Trailhead: Upper Works
Date of climb: September 21, 2012
#25: Marshall, 4360 ft.
My first venture to Newcomb was to hike Marshall out of Upper Works. I stayed at Aunt Polly’s Annex the night before – a four bedroom house renting rooms mostly to hikers and hunters. The original Aunt Polly’s bunkhouse was sold last year and sadly the Annex is for sale now, so it looks like much tenting lies in my future.
The day started off on the wrong foot. I reached Upper Works right on schedule at 6:15 am and immediately realized I’d forgotten my food in the Annex fridge. I didn’t end up stepping onto the trail until 10 minutes to 7.
The Calamity Brook trail branched off the access road and stretched through open meadows dotted with color. The leaves here were turning faster than in the forest and the fall tones really popped out of the landscape. I broke trail for the first couple of miles, taking more spider webs to the face than I could count. After a bit I heard another hiker coming up behind me so I stood to the side and let him pass, figuring he was anxious for a turn.
It was nice to be someplace new after so many hikes out of the same few trailheads. I passed a monument on a little spur trail dedicated to David Henderson, who in 1845 accidentally shot himself in that spot while scouting the area on behalf of the McIntyre Mine company. The herd path to Marshall was easy to spot, just after a little wooden bridge crosses the Herbert Brook, and well-marked by a sizeable rock cairn.
I took the day off from work because it was supposed to be sunny and in the low 70s, in contrast to a forecast of rain for the weekend – possibly my last summery day in the woods. The morning and afternoon were just plain dreary. It was cloudy and damp, growing chillier as I gained elevation, with a handful of sprinkles here and there. As I climbed up Marshall crossing back and forth over the brook I could see the top of the mountain was socked in by a cloud that was not budging.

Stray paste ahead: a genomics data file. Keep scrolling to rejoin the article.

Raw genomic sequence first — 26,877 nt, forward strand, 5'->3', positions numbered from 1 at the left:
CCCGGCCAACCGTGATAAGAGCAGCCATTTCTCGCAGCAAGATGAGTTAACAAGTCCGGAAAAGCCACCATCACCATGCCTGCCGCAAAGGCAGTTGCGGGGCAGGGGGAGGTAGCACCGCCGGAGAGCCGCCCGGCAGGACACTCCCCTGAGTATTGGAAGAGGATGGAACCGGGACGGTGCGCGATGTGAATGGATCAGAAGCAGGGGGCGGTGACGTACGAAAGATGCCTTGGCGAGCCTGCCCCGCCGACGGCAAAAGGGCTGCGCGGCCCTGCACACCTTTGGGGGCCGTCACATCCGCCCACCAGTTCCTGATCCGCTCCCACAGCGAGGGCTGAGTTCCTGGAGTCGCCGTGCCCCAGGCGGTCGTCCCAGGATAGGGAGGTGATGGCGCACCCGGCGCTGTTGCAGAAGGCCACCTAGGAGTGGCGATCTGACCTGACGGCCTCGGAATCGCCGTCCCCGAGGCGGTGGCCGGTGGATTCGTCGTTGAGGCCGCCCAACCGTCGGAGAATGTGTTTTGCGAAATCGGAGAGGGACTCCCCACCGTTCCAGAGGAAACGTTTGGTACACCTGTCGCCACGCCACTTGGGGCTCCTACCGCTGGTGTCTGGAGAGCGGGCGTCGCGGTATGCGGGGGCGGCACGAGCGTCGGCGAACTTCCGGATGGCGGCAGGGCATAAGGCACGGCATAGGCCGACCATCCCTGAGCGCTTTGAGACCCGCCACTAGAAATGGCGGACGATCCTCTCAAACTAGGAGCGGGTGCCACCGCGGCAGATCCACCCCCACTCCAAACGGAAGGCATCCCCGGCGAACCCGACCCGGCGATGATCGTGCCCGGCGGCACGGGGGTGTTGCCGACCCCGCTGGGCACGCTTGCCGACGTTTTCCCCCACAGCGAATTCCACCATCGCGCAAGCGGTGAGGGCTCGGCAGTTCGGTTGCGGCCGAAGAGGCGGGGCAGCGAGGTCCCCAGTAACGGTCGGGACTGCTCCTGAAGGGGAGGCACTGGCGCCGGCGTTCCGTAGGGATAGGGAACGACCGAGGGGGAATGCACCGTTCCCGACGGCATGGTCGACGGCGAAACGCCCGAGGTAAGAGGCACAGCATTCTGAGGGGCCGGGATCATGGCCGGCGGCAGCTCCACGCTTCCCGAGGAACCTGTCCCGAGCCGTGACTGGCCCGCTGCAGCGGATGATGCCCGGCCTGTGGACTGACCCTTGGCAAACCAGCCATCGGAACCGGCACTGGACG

The terrain was incredibly rugged but not particularly steep for any length of time. The toughest part about Marshall is staying on the herd path. It’s not well defined or easy to follow except for a few sections. The herd path hugs the brook nearly the entire length, however, which does make it easier to stay on-track. I also noticed that whenever I was particularly stumped, if I took a moment to really look around, 9 times out of 10 I managed to spot a cairn tipping me off.
When I reached the summit nearly 2 hours later the cloud had not blown out. The overlooks from the treed summit displayed vast whiteness for views. I stayed long enough to eat a sandwich and drink some gatorade, and began heading back down.
As is seeming typical lately, about an hour into my descent that damn cloud blew away and revealed a blue sky with periods of bright sunshine. Ah well – sun for the rest of my hike is nothing to be bummed out about! I had plans to walk down to the Colden dam when I got off the path, but it was foiled when I lost the herd path on my way down the mountain. I was nearly at the bottom too! I spent a good 35 minutes trying to find it again, retracing my steps to the last point where I had it and going in what I thought was every direction searching for its continuation. No dice, so I bushwhacked down with my eye on the brook until I spotted the bridge I’d crossed just before the herd path entrance. At that point I decided to head back instead of toward Colden; Upper Works is pretty remote and I wasn’t super familiar with the area, so I didn’t want to push my luck with daylight. Will return again to visit Flowed Lands and the dam, perhaps combined with a journey through Avalanche Pass.
Did I mention that all day long there was a loop going through my brain that continuously played “And We Danced” by the Hooters? This is what happens when you have a choice of one station that comes in on route to the trail in the morning.
I reached the trailhead at about 5:20 – not bad time considering the numerous breaks I took and time lost searching for the herd path on this 14 mile hike. Despite the few missteps, it was nice to be out in the woods and I enjoyed the day.
One last thing to mention about this hike: this is the muddiest venture I’ve had to date in the Adirondacks. I knew the route followed water the entire way (first the Opalescent River, then the Herbert Brook), but still managed to forget my gaiters. I would call gaiters essential for this hike. My boots, brand new just 2 weeks ago and blue when I bought them, are now a dark brown and look like I’ve owned them for 2 decades.